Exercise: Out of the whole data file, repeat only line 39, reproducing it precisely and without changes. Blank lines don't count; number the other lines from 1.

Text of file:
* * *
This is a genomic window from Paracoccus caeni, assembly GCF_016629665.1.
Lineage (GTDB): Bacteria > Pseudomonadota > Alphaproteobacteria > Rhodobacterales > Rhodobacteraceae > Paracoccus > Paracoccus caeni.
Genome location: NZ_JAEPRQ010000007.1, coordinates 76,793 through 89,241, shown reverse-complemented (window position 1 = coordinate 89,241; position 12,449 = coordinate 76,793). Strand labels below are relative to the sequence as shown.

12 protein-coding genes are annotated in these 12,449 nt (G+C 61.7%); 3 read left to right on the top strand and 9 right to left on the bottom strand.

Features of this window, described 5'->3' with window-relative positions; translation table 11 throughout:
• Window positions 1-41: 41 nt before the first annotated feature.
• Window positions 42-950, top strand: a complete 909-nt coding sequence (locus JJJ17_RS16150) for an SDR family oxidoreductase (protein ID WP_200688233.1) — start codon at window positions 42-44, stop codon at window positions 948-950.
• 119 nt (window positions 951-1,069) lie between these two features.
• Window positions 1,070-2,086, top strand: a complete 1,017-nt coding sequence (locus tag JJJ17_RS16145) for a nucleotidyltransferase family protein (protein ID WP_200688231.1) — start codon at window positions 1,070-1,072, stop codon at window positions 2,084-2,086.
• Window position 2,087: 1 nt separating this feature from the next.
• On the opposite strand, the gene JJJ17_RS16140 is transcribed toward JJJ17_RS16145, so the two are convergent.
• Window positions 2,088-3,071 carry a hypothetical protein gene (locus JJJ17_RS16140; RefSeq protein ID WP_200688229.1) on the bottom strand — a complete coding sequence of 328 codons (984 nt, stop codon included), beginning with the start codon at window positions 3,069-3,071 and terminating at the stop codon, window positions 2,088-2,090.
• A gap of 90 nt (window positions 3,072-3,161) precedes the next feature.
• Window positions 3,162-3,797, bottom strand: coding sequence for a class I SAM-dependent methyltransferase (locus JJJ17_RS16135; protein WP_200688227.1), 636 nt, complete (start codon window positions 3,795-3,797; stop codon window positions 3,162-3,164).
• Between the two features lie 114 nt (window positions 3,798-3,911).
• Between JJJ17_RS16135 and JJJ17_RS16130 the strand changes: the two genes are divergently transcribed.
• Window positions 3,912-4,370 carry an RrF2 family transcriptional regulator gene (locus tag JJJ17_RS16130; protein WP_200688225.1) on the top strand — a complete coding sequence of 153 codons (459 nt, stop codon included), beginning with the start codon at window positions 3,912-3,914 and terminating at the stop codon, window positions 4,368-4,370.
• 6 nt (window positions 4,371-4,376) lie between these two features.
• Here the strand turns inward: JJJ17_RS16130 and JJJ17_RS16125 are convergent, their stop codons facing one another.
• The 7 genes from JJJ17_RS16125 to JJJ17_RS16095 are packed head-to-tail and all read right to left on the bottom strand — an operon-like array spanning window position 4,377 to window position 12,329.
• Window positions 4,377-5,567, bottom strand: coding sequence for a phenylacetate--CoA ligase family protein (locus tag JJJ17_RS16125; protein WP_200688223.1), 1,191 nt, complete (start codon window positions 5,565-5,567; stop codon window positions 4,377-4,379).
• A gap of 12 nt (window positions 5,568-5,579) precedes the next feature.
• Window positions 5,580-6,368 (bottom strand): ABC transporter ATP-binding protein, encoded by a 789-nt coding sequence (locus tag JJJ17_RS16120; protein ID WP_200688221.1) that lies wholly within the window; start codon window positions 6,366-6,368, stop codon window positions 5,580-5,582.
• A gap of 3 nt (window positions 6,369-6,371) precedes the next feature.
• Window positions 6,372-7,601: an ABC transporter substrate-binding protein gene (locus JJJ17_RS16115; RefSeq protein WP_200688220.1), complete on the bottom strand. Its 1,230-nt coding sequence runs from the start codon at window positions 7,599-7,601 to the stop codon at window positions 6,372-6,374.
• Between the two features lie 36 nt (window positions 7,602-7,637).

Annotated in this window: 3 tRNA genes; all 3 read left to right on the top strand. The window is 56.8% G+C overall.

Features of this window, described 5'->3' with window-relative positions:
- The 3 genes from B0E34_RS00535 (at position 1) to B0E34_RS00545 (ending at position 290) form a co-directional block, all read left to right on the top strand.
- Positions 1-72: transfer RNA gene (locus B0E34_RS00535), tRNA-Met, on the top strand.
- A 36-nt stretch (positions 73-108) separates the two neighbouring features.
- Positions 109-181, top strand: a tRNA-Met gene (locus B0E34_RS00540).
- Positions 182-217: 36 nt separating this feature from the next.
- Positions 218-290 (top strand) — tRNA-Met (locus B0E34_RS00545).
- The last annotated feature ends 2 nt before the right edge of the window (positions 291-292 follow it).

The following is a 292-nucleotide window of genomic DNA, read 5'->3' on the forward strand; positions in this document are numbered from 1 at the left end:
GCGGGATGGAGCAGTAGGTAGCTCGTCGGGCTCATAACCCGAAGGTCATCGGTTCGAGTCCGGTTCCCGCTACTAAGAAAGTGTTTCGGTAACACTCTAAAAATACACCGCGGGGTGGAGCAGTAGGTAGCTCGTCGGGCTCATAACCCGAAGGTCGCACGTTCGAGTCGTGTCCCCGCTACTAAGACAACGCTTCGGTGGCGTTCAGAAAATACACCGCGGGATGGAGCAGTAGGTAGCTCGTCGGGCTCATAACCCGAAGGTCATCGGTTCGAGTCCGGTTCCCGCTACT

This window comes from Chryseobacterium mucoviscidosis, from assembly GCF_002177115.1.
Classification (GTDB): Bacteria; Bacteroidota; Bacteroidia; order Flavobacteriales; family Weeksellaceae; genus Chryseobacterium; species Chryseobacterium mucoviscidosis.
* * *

Classification (GTDB): Bacteria; Bacteroidota; Bacteroidia; order Flavobacteriales; family Weeksellaceae; genus Chryseobacterium; species Chryseobacterium mucoviscidosis.